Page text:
Flanked by the majestic Santa Lucia Mountains on one side and the rugged Pacific Coast on the other, California's Highway 1 affirms its reputation as America's most scenic freeway.
At least, that is, when it's burnished with sunshine. A few hours before my arrival an ominous thunderhead rumbled in from the sea, recasting the green landscape in shades of grey and cloaking the highway with a mist of drizzle. As the rain pinged off my windshield, and waves crashed with unrelenting fury on the rocks 400 metres below, the zigzagging road took on a more perilous appearance. Navigating its twists and turns required the steely focus of a Formula One champion. I resisted the urge to rubberneck at the handful of breathtaking glass homes along the cliffs. Instead, I consoled myself with the thought of my ultimate destination: Big Sur.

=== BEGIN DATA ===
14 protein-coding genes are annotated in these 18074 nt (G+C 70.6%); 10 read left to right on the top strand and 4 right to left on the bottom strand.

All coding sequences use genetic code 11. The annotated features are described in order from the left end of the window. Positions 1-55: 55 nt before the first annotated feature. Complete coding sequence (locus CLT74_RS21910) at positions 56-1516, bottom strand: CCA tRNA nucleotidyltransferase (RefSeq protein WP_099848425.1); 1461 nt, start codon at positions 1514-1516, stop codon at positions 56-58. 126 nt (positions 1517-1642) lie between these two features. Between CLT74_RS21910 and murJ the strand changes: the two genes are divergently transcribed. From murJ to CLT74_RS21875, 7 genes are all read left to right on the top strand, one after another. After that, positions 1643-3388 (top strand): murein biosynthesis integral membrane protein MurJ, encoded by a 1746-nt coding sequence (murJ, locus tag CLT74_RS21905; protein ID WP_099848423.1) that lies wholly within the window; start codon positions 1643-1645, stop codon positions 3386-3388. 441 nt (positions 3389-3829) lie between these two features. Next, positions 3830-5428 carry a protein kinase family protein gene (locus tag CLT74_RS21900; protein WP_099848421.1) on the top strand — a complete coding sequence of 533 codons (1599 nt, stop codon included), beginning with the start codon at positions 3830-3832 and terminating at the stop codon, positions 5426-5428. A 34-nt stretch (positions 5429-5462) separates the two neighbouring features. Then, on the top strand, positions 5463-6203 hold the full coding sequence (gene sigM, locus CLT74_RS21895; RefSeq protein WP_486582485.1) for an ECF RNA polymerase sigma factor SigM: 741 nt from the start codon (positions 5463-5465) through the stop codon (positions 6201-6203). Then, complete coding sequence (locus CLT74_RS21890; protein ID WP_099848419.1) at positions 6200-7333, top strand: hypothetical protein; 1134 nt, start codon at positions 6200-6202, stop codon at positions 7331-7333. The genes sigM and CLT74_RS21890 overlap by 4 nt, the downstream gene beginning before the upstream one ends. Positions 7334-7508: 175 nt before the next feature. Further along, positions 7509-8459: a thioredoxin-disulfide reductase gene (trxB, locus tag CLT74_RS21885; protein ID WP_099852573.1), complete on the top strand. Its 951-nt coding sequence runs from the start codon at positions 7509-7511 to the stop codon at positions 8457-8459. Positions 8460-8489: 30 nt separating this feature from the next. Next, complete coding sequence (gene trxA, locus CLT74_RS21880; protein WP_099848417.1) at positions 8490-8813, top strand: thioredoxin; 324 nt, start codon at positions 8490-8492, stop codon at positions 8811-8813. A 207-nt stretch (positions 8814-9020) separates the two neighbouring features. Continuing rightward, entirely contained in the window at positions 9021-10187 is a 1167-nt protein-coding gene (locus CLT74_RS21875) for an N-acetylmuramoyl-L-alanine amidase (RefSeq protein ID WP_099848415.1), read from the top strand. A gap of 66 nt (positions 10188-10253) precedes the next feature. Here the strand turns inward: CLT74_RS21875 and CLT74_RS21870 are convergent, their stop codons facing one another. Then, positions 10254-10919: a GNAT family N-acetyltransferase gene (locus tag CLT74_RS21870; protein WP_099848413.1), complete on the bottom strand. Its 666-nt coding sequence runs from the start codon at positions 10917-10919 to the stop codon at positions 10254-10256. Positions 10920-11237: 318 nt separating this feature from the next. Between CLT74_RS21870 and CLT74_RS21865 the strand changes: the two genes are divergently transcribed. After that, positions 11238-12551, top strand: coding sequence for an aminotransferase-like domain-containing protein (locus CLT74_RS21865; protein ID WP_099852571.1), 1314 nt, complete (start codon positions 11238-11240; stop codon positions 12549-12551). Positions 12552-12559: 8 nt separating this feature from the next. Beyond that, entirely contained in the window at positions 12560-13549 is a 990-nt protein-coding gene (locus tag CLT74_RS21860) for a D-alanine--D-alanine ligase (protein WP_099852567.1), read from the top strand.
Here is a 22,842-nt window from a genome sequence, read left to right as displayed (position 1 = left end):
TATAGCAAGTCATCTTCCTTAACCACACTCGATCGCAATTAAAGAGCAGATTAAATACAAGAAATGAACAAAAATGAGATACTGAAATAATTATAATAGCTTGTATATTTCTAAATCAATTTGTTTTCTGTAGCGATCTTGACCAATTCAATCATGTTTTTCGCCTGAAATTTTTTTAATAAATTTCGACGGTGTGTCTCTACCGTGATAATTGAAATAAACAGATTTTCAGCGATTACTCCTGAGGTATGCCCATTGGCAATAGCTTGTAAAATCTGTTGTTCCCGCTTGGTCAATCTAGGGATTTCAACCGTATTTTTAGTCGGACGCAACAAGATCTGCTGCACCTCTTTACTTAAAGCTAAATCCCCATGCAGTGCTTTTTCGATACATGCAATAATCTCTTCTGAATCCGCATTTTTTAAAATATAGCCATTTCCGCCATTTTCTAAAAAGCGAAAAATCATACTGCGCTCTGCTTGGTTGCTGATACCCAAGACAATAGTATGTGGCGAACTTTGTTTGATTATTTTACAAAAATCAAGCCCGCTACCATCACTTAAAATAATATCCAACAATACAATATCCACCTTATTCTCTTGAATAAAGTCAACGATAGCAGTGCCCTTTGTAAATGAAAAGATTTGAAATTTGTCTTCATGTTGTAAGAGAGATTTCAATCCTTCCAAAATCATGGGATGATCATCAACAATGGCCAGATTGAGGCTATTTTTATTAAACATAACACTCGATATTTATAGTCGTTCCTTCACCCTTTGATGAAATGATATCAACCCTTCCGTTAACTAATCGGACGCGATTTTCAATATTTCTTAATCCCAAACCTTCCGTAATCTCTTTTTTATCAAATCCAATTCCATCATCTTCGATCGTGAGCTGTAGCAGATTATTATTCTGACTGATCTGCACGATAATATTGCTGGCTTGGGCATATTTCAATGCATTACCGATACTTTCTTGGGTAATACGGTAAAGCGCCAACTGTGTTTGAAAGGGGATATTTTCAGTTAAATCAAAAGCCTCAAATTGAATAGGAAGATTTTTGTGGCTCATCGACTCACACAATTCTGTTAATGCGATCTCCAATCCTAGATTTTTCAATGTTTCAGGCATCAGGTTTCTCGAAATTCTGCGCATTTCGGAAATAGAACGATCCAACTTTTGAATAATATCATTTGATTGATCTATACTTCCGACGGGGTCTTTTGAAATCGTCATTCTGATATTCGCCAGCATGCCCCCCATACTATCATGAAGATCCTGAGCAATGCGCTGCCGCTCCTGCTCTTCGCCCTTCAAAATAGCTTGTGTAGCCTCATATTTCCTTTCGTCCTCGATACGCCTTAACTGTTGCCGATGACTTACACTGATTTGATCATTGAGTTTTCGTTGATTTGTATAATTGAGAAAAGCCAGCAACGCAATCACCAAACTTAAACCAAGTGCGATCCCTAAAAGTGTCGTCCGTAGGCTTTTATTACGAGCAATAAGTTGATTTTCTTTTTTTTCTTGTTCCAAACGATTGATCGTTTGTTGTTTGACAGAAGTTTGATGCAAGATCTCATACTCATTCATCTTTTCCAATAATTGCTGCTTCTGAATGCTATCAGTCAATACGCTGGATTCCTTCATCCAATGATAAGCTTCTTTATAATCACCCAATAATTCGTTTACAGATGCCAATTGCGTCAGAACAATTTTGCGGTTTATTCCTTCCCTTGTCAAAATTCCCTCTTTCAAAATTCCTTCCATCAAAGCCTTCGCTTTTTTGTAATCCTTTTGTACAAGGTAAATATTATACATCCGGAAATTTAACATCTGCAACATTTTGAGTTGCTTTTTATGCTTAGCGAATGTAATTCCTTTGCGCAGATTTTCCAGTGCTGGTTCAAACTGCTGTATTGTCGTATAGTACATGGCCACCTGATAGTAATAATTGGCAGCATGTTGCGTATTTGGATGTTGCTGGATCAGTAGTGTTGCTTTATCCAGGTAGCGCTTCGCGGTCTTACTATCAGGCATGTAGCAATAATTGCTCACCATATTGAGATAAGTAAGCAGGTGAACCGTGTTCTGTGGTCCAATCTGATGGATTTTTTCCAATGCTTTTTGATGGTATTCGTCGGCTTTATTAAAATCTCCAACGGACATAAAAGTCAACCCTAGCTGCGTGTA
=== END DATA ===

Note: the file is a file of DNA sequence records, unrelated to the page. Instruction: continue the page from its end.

Situated between Carmel in the north and San Simeon in the south, Big Sur is a place of transcendent beauty, of steep cliffs, serene hiking trails and picturesque beaches. Each summer the hordes descend like a plague of Patagonia-wearing locusts, clogging up its hotels and restaurants and bringing Highway 1 to a maddening halt. But in the winter, as I discovered, one can revel in the bliss of solitude. I was inspired to visit off-season by Henry Miller, who lived here between 1944 and 1962. "From November to February are the best months, the air fresh and invigorating, the skies clear, the sun still warm enough to take a sunbath," Miller wrote. Indeed, Big Sur has a temperate climate, with less fog in winter than in summer. An invitation to stay at Post Ranch Inn confirmed my plans. I was in like Flynn, you might say.